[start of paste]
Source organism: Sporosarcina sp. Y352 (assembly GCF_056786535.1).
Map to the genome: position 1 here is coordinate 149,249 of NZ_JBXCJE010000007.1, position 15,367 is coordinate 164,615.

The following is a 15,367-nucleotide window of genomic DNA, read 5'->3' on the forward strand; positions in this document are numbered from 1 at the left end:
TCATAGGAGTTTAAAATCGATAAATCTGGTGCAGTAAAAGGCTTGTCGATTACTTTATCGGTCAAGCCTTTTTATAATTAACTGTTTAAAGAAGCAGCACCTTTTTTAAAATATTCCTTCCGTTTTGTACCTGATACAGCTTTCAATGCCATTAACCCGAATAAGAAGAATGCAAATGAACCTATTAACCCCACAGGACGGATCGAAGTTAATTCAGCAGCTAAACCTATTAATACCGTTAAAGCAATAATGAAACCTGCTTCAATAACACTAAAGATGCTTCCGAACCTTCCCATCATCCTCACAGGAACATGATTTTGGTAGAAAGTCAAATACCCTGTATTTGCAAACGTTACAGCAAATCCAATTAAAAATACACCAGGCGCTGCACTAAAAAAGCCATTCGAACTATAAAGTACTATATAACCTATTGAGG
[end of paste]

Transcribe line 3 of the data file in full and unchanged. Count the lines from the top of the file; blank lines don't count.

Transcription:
The following is a 15,367-nucleotide window of genomic DNA, read 5'->3' on the forward strand; positions in this document are numbered from 1 at the left end: